Forging connection through food

PHOTO: Chabad of Northeast Portland's Rabbi Chaim Wilhelm drops matzo balls into soup destined for Chesed Connection's weekly deliveries Thursday, Oct. 19. (Rockne Roll/The Jewish Review)

The Jewish Review
On a Thursday afternoon in late October, the smell of fresh challah wafted from the kitchen at Chabad of Northeast Portland. A group of volunteers chopped cucumber salad and dished hummus into containers, while Rabbi Chaim Wilhelm slipped matzo balls into a pot of gently simmering stock. 
They’re all together for a purpose – something bigger than just making food. They’re forging human connections, one meal at a time. 
Chabad’s Chesed Connection, which takes its name from the Hebrew word for kindness, brings people together to make and distribute Shabbat meals for those in the community who could use not just a meal, but a point of loving connection with their fellow humans. 
It’s the brainchild of Rabbi Wilhelm, and its origin story goes back to 2017 when the rabbi was in Houston during the aftermath of Hurricane Harvey. Handing out Target gift cards to survivors, he questioned what good he was doing with what felt like token assistance to people whose homes were uninhabitable due to flood damage. 
Eventually, Rabbi Wilhelm said, “I saw that really, the gift card was just a symbol of people saying they care. There are people out there saying ‘we’re here for you, we care.’”
What Rabbi Wilhelm saw was that having a network in place that could mobilize when need arose was crucial. He returned to Portland and started building such a network, compiling a list of vulnerable seniors to check in on in case they needed medicine or anything else. He described the program as “bare-bones” as Passover approached in 2020 – and the COVID pandemic began.
“The problem was that people simply couldn’t get food. It wasn’t a money issue. You couldn’t get what you needed,” he said. “So, we did this Passover-To-Go. We assembled everything and then volunteers delivered that.”
The food deliveries continued as the pandemic wore on, and Rabbi Wilhelm noticed that the program wasn’t just benefiting those who were receiving the deliveries, but those making them as well. 
“It’s the empowerment of ‘I can make a difference,’” he said. “When you think on a global scale, it’s hard, but we should think on a more local scale; ‘I am making a difference in this person’s life. I’m bringing this person food.’”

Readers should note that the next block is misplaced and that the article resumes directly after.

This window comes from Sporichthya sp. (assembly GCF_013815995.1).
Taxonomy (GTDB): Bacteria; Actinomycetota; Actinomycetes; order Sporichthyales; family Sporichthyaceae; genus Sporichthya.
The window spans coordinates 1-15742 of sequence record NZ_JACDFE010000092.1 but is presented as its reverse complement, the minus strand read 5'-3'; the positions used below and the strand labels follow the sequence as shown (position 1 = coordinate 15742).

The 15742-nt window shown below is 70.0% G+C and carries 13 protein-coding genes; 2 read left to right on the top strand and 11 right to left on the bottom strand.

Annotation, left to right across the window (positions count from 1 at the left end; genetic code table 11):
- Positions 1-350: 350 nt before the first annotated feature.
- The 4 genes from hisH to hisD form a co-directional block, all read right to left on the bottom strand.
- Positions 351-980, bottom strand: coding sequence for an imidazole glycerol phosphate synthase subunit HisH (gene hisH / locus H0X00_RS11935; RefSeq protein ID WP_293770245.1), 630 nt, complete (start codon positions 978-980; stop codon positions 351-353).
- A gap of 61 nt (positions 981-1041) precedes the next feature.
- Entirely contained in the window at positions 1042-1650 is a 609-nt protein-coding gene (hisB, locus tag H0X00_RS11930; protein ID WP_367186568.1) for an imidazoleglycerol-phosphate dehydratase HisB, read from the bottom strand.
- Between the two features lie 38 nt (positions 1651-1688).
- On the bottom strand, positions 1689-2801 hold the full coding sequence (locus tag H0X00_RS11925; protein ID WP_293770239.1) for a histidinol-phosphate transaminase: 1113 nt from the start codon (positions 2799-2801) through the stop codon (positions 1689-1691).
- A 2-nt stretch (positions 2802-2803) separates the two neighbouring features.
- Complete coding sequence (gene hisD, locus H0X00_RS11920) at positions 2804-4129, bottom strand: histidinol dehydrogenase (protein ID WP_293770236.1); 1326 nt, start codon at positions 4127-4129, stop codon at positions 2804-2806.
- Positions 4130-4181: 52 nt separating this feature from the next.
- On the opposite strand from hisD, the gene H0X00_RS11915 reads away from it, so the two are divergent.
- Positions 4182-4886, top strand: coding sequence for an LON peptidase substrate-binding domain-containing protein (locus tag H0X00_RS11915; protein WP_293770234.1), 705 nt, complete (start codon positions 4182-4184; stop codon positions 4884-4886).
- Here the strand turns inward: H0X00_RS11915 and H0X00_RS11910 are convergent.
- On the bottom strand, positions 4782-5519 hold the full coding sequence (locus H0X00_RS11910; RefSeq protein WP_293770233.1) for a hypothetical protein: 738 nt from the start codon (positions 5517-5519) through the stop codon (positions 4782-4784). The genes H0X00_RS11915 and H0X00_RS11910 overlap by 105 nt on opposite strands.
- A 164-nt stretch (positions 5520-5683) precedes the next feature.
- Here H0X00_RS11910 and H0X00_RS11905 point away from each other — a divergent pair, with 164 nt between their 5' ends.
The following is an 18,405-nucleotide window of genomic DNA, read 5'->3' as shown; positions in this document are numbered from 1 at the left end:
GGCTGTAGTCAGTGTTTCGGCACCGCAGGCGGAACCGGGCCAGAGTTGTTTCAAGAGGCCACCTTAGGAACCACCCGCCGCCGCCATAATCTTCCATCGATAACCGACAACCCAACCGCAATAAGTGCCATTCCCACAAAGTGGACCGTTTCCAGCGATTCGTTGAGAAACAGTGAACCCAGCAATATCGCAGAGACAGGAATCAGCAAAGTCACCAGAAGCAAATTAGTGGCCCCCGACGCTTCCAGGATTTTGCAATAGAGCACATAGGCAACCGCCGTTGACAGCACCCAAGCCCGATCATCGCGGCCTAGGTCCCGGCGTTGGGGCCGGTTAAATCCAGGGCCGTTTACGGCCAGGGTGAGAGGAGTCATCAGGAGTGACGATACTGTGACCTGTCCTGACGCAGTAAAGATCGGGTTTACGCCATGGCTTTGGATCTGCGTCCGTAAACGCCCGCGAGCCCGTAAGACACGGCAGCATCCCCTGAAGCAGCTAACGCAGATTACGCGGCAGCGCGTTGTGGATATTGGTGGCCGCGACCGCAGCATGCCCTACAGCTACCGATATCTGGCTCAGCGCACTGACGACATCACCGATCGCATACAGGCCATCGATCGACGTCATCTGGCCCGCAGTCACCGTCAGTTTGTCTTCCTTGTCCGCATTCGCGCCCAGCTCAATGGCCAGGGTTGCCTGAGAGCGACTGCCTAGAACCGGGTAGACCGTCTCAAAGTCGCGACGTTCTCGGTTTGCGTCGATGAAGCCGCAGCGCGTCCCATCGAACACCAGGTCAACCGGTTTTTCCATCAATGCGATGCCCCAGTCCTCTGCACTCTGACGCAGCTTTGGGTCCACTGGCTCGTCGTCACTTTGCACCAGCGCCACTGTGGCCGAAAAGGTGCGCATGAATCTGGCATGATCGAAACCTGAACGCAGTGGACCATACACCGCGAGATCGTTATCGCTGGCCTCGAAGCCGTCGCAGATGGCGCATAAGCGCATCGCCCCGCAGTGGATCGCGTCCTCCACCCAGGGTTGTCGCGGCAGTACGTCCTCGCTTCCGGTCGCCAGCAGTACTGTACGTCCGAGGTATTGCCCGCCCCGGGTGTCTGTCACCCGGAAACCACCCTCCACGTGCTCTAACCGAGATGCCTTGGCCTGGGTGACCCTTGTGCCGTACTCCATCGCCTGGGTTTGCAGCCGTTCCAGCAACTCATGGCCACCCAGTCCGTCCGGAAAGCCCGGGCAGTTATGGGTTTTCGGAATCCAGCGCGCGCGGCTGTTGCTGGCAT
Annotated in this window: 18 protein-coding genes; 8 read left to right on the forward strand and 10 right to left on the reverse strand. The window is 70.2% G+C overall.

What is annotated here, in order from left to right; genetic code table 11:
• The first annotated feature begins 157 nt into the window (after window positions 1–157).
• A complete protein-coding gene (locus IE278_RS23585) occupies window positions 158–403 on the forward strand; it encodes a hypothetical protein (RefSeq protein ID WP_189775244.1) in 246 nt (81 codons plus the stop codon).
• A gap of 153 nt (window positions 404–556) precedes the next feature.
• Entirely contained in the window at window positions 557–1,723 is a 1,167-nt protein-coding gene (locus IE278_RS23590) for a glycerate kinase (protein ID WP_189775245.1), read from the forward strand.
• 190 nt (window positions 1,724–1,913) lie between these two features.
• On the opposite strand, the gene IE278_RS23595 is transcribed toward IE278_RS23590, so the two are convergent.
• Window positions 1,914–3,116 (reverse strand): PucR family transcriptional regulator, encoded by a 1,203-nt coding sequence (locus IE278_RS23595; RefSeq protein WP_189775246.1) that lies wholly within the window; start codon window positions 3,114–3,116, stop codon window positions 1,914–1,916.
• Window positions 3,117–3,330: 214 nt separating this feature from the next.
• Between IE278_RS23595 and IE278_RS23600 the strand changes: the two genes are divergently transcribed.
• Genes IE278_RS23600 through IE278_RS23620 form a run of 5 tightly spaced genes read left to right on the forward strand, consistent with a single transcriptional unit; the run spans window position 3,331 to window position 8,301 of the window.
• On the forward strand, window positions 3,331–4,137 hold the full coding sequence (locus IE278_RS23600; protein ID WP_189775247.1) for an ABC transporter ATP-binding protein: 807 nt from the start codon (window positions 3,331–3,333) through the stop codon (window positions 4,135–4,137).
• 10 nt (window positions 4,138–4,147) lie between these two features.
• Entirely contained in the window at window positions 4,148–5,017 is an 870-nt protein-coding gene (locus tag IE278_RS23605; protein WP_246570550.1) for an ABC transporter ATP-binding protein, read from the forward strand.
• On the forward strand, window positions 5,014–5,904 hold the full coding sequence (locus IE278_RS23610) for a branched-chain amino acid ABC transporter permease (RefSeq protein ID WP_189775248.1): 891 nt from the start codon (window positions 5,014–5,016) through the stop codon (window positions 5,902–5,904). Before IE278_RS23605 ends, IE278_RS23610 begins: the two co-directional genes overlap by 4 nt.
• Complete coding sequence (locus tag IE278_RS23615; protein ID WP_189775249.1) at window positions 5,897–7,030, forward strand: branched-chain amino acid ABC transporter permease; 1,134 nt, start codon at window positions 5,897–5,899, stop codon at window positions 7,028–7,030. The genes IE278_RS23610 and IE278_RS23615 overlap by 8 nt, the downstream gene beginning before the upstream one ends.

And while the aspect of kindness is an important part of the program’s name and work, so is the connection. Rabbi Wilhelm pointed to a report from the Surgeon General stating that loneliness has become an epidemic in the United States, with serious consequences for both mental and physical health. 
“The increased risk of premature death associated with this social disconnection is comparable to smoking daily and maybe even greater than the risk associated with obesity,” the Rabbi read. “As it has built for decades, the epidemic of loneliness and isolation has fueled other problems that are killing us and tearing our country apart.”
Barbara Petrie, a regular volunteer who started delivering food during the pandemic, explained how just delivering food forges the bonds that break that cycle of loneliness.
“You get to know them. They look forward to talking to you, you look forward to talking to them,” she said. “You know, you don’t realize how you impact other people’s lives, and it’s really wonderful.”
Those connections pay dividends. Rabbi Wilhelm explained that delivery volunteers have let him know about people in the community who are having a hard time so he can check in on them, and that volunteers who have common interests have struck up friendships through the work of Chesed Connection. 
While Chesed Connection relies on a cadre of regular volunteers, an offshoot called Giving Kitchen opens the doors the third Thursday of each month to a broader community to come in and contribute. 
Isaac Babus was one such volunteer; a student in Chabad’s Sinai Scholars program, he and some of his classmates were ladling soup into containers as part of a tikkun olam project. Babus saw the power that food has to forge connections.
“I think food is a way to connect not only just between people, but between different groups of people that may not necessarily be getting along in time,” he said. “It can always just be a connector. People love to eat.”
With Chabad of Northeast Portland’s new quarters on NE 9th Avenue, there’s now space for the program to host birthday and b’nai mitzvah parties where people can celebrate by giving back to the community. These can be scheduled with Rabbi Wilhelm by emailing
“What I’m seeing more and more is the value of people experiencing the joy of giving to others and connecting with others,” Rabbu Wilhelm said. “That’s really what the Giving Kitchen is about.”


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